A recent meeting stemming from debate over a proposed hotel has Georgetown officials moving forward with a “common vision” regarding future development.

A recent meeting stemming from debate over a proposed hotel has Georgetown officials moving forward with a “common vision” regarding future development.

“I don’t want Georgetown to act like the starving man on the street. You waive a poison apple in front of him and he’s going to eat it anyway,” said Town Councilwoman Linda Dennis at a Sept. 3 workshop involving her fellow councilmembers and the Planning Commission. “That’s what I feel our approach to new development is. ‘Let’s just grab for something because I ran on the platform that I was going to bring in business.’”

The workshop was requested by Dennis, who is strongly opposed to construction of a Microtel Inn on the southeast corner of Old Laurel Road and U.S. Route 113. The proposed location borders the Village of Cinderberry, whose residents, Dennis being one of them, say the 44-foot-tall hotel with a low price point is going to affect their property values.

The Planning Commission reviewed developer Beacon Hospitality’s conceptual site plan on June 19. There was no action taken at the meeting, as the developer needs to return with a final plan for preliminary site approval, which is granted by the Planning Commission. Final approval is done administratively, through the town’s Planning Department. However, although commissioners had suggestions for improvement of the plan, they agreed it legally meets town zoning and design standards.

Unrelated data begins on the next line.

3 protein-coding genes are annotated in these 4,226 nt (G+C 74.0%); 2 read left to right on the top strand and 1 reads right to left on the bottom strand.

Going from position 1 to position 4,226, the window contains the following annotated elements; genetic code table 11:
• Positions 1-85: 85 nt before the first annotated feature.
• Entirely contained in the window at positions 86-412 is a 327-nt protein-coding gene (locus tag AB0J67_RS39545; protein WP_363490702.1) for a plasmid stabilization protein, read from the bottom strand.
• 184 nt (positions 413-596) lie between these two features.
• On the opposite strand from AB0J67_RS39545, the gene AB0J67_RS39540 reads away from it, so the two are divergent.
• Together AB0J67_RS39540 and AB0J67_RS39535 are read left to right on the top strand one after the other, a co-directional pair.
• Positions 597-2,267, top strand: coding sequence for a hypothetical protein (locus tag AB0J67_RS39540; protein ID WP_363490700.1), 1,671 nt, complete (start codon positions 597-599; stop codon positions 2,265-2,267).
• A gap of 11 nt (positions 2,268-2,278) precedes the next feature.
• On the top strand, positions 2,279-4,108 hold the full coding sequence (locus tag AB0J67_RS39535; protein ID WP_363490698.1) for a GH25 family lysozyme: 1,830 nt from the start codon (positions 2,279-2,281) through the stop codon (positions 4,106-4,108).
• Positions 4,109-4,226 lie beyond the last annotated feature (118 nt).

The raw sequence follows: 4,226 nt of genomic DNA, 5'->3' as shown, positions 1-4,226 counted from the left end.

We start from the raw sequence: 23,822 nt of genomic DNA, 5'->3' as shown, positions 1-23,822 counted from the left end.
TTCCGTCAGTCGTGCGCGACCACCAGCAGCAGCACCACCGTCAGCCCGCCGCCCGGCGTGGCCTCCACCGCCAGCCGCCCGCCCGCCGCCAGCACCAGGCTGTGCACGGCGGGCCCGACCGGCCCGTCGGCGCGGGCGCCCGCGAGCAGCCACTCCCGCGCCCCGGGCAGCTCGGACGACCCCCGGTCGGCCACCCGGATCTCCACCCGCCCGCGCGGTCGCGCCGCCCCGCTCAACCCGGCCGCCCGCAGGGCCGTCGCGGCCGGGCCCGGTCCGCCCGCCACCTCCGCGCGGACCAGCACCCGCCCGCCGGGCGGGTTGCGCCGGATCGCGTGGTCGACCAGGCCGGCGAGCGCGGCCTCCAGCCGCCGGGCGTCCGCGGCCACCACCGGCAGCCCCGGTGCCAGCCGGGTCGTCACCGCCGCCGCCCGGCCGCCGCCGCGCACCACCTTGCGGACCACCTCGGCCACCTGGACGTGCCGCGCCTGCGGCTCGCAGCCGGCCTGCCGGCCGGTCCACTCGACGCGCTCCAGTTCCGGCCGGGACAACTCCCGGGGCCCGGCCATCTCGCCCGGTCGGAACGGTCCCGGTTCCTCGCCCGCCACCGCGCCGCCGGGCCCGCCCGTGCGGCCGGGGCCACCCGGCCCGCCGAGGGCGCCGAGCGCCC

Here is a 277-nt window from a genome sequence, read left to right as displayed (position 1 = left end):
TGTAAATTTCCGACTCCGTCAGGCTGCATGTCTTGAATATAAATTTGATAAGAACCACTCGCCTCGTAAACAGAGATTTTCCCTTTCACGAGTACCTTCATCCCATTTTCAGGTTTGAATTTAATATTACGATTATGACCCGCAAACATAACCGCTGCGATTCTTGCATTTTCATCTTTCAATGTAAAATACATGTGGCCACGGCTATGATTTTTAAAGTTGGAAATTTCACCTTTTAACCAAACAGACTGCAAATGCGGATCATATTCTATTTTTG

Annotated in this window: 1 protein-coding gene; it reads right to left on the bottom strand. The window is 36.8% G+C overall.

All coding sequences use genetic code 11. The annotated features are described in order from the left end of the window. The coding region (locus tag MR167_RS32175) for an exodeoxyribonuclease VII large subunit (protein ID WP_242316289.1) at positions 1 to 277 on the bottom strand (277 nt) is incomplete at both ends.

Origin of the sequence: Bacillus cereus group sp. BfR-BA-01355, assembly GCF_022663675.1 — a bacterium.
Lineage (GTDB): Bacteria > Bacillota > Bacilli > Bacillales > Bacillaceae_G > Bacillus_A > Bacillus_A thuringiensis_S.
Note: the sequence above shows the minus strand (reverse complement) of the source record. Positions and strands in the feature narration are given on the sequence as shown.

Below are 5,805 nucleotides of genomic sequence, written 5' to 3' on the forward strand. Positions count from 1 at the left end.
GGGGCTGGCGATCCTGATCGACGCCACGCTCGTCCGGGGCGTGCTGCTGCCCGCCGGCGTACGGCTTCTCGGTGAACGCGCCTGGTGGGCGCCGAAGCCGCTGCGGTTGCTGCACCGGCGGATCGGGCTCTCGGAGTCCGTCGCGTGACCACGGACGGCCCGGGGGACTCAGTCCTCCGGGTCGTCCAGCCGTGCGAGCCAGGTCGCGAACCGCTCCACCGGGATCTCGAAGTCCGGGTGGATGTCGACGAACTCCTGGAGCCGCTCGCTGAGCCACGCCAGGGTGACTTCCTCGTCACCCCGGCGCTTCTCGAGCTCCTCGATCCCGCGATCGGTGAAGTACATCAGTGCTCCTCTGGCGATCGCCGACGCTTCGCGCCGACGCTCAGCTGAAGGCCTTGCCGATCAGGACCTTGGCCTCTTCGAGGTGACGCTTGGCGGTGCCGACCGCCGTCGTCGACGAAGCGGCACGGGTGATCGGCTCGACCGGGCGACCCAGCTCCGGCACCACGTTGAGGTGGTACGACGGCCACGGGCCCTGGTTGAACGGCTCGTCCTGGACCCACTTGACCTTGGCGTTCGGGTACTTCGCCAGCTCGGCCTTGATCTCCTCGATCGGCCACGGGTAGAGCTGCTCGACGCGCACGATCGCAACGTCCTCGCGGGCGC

“I think if a project comes before us and it meets all the standards, I don’t know how we have the legal right to turn it down,” said Commissioner Gary Tonge. “Having said that, if there are concerns about some of the projects we’re approving, maybe we should look at our standards. I’m not overjoyed [about the hotel], but based on what I saw, I’d probably have to approve it because they meet all the standards.”

Councilman Bill West said Georgetown needs commercial growth to bolster residential growth.

“Look at Middletown. Fifteen years ago, Middletown had nothing,” West said. “Now there’s all these businesses, shopping centers and restaurants and housing development is going crazy up there. That’s what we should do. If we bring businesses here, the people will come.”

Dennis said she is not opposed to development.

“What I’m opposed to is unbridled development that isn’t tied to something that meets the community’s needs,” she said. “That’s our challenge as two groups who make these important decisions about the future of our town.”

Mayor Mike Wyatt agreed, saying he does not want to throw the town’s doors open, allowing in any business that comes Georgetown’s way.

“But if we’re going to be business friendly, we need to make sure the Town Council and the Planning Commission are on the same page, and I think basically we are,” Wyatt said.

Also discussed during the workshop was formulation of a Historic District Study Committee that researches permitted uses, design standards for building materials and the feasibility of expanding the district.

“We don’t have a strategy to promote and preserve what we define as our Historic District,” Dennis said. “Many places have design standards. They have aesthetic standards. They tell you what the façade should look like.”

Commissioner Chris Lecates said the town’s Comprehensive Plan states the Historic District should have more specific standards and procedures to make provisions.

“If it’s in the plan, why don’t we have it?” Lecates asked.

The Town Council will take nominations and make appointments to the committee at its Sept. 11 regular meeting, scheduled for 4:30 p.m. in Town Hall. Residents are encouraged to participate. Call (302) 856-7391 for more information.